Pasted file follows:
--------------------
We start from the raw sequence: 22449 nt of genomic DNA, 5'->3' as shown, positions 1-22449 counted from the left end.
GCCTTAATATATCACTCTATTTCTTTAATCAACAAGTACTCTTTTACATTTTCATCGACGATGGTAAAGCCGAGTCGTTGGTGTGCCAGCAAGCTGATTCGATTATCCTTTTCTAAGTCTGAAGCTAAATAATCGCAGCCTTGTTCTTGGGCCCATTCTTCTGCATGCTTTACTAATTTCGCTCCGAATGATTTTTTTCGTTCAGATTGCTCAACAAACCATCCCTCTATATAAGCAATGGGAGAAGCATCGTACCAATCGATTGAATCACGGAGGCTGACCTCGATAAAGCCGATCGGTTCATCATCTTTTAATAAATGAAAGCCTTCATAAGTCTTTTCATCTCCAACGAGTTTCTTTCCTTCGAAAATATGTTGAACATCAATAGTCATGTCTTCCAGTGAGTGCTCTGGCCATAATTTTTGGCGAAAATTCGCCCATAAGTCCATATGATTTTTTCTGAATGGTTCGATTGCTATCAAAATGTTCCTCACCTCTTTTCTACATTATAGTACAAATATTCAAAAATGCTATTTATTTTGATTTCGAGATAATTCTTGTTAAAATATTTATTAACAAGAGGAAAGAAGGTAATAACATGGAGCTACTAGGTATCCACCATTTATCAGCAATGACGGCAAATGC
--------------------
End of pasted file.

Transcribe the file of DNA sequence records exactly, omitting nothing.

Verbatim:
We start from the raw sequence: 22449 nt of genomic DNA, 5'->3' as shown, positions 1-22449 counted from the left end.
GCCTTAATATATCACTCTATTTCTTTAATCAACAAGTACTCTTTTACATTTTCATCGACGATGGTAAAGCCGAGTCGTTGGTGTGCCAGCAAGCTGATTCGATTATCCTTTTCTAAGTCTGAAGCTAAATAATCGCAGCCTTGTTCTTGGGCCCATTCTTCTGCATGCTTTACTAATTTCGCTCCGAATGATTTTTTTCGTTCAGATTGCTCAACAAACCATCCCTCTATATAAGCAATGGGAGAAGCATCGTACCAATCGATTGAATCACGGAGGCTGACCTCGATAAAGCCGATCGGTTCATCATCTTTTAATAAATGAAAGCCTTCATAAGTCTTTTCATCTCCAACGAGTTTCTTTCCTTCGAAAATATGTTGAACATCAATAGTCATGTCTTCCAGTGAGTGCTCTGGCCATAATTTTTGGCGAAAATTCGCCCATAAGTCCATATGATTTTTTCTGAATGGTTCGATTGCTATCAAAATGTTCCTCACCTCTTTTCTACATTATAGTACAAATATTCAAAAATGCTATTTATTTTGATTTCGAGATAATTCTTGTTAAAATATTTATTAACAAGAGGAAAGAAGGTAATAACATGGAGCTACTAGGTATCCACCATTTATCAGCAATGACGGCAAATGC